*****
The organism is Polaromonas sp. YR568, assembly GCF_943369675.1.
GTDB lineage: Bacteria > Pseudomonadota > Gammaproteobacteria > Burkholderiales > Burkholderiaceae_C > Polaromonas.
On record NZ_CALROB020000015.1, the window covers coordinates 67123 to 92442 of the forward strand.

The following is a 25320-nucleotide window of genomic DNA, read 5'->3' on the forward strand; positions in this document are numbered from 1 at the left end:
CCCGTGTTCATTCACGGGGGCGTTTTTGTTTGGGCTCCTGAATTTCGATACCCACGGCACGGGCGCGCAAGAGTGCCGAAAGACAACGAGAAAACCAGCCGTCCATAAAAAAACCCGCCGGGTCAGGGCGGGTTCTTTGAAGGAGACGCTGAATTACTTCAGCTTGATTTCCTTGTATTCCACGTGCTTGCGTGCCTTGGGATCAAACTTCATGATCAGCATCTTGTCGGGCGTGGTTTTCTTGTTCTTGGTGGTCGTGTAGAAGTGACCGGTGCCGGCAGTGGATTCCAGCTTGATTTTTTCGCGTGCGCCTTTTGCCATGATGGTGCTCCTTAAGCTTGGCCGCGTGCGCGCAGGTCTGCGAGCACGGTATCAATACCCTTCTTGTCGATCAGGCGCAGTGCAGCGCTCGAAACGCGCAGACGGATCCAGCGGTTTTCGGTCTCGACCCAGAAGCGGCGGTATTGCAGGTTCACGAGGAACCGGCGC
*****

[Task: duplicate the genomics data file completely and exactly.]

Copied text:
The organism is Polaromonas sp. YR568, assembly GCF_943369675.1.
GTDB lineage: Bacteria > Pseudomonadota > Gammaproteobacteria > Burkholderiales > Burkholderiaceae_C > Polaromonas.
On record NZ_CALROB020000015.1, the window covers coordinates 67123 to 92442 of the forward strand.

The following is a 25320-nucleotide window of genomic DNA, read 5'->3' on the forward strand; positions in this document are numbered from 1 at the left end:
CCCGTGTTCATTCACGGGGGCGTTTTTGTTTGGGCTCCTGAATTTCGATACCCACGGCACGGGCGCGCAAGAGTGCCGAAAGACAACGAGAAAACCAGCCGTCCATAAAAAAACCCGCCGGGTCAGGGCGGGTTCTTTGAAGGAGACGCTGAATTACTTCAGCTTGATTTCCTTGTATTCCACGTGCTTGCGTGCCTTGGGATCAAACTTCATGATCAGCATCTTGTCGGGCGTGGTTTTCTTGTTCTTGGTGGTCGTGTAGAAGTGACCGGTGCCGGCAGTGGATTCCAGCTTGATTTTTTCGCGTGCGCCTTTTGCCATGATGGTGCTCCTTAAGCTTGGCCGCGTGCGCGCAGGTCTGCGAGCACGGTATCAATACCCTTCTTGTCGATCAGGCGCAGTGCAGCGCTCGAAACGCGCAGACGGATCCAGCGGTTTTCGGTCTCGACCCAGAAGCGGCGGTATTGCAGGTTCACGAGGAACCGGCGC